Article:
Henry J. Eyring

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Henry Johnson Eyring
17th President of Brigham Young University–Idaho
Assumed office
April 10, 2017
Preceded by Clark Gilbert
Personal details
Born (1963-09-19) September 19, 1963 (age 53)
Palo Alto, California, United States
Spouse(s) Kelly Ann Child
Children 5
Alma mater Brigham Young University (BS, MBA, JD)
Profession Academic administrator, author, businessman
Religion The Church of Jesus Christ of Latter-day Saints
Website Office of the President

Henry Johnson Eyring (born September 19, 1963) is an American academic administrator, author, and businessman. He is the 17th and current president of Brigham Young University–Idaho (BYU–Idaho).[1][2] He previously served as both the Academic[2] and Advancement vice president at BYU-Idaho,[3] as well as director of the Marriott School of Management MBA program at Brigham Young University (BYU).[4]

Early life and education[edit]

Eyring was born in Palo Alto, California, a son of Henry B. Eyring and Kathleen Johnson Eyring. The family lived in California while Eyring's father taught at the Stanford Graduate School of Business until 1971, when they moved to Rexburg, Idaho when his father was appointed president of Ricks College (present day BYU–Idaho). From 1982 to 1984, Eyring served as a full-time missionary of The Church of Jesus Christ of Latter-day Saints (LDS Church) in the Japan Nagoya Mission.[5] Eyring is a graduate of BYU where he received a bachelor's degree in geology ('85), an MBA ('89) and a law degree ('89).[6]



From 1989 to 1998, Eyring was with a Cambridge, Massachusetts management-consulting firm, Monitor Group, which was founded in 1983 by six entrepreneurs with Harvard Business School (HBS) ties.[7] He has also served as a director of SkyWest Airlines since 1995.[8] From 2002 to 2003 he was a special partner with Peterson Capital.[4]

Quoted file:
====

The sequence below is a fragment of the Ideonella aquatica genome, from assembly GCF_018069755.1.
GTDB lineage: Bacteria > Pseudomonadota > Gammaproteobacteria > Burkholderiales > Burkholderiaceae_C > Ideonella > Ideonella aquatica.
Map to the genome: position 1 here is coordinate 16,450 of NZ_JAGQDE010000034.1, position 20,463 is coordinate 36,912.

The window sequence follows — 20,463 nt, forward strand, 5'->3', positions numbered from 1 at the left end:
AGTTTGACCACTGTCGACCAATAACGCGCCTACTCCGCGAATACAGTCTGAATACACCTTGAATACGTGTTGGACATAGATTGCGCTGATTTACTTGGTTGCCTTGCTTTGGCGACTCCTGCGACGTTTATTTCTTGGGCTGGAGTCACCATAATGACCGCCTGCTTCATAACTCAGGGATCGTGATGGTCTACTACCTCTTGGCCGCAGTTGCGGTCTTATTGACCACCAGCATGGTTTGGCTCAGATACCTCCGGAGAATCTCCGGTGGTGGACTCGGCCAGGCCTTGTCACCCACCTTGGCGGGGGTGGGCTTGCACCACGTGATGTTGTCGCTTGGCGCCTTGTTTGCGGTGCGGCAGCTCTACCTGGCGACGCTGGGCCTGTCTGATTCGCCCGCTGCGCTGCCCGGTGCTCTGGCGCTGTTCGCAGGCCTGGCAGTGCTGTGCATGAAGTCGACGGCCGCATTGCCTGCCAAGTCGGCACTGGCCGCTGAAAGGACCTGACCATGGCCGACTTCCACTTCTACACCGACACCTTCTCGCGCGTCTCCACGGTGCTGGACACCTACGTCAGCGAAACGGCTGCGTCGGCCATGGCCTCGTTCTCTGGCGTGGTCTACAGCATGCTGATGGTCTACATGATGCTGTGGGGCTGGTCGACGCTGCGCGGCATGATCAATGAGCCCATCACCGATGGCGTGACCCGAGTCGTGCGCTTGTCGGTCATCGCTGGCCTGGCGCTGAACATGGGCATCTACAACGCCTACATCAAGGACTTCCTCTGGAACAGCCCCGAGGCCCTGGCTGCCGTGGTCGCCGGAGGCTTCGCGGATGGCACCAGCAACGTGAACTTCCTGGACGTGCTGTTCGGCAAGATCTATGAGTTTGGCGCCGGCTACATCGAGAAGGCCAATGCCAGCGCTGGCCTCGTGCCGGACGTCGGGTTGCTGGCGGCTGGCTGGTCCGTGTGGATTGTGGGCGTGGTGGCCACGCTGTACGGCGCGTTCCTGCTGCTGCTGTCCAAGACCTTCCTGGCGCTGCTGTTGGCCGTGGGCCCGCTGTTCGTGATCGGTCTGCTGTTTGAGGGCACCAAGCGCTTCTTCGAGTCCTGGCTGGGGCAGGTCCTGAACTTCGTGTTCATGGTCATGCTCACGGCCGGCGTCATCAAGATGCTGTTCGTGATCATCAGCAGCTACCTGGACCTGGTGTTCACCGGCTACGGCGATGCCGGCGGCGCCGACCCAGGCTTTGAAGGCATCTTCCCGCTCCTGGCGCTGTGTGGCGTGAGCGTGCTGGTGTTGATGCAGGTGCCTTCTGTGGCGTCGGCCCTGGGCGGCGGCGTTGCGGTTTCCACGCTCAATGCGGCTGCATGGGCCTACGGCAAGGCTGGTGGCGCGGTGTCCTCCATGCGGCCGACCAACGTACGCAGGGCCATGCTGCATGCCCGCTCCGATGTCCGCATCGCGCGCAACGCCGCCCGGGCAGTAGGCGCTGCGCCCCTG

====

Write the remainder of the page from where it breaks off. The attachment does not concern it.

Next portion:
From 1998 to 2002, Eyring served in the Marriott School of Management as director of BYU's MBA program.[4][9]

From 2003 to 2006, Eyring served as president of the LDS Church's Japan Tokyo North Mission.[4][9]

After returning from Japan in 2006, Eyring began employment at BYU-Idaho, in Rexburg. Eyring initially served as an Associate Academic Vice President, with responsibility for online learning and instructional technology.[10] From 2008 to 2015, Eyring served as BYU-Idaho's Advancement Vice President. He then served from 2015 to 2017 as BYU-Idaho's Academic Vice President.[2] On February 7, 2017, Dallin H. Oaks of the Quorum of the Twelve Apostles announced that Eyring would succeed Clark Gilbert as president of BYU–Idaho, effective April 10, 2017.[11]

In 2011, Eyring co-authored The Innovative University: Changing the DNA of Higher Education with HBS professor Clayton M. Christensen, discussing the future of higher education and making college economically viable while conducting an in depth look at the histories of Harvard University and BYU-Idaho.[12] Eyring has also served as a trustee of Southern Utah University and is an adjunct fellow at the Clayton Christensen Institute for Disruptive Innovation.[3][10][13]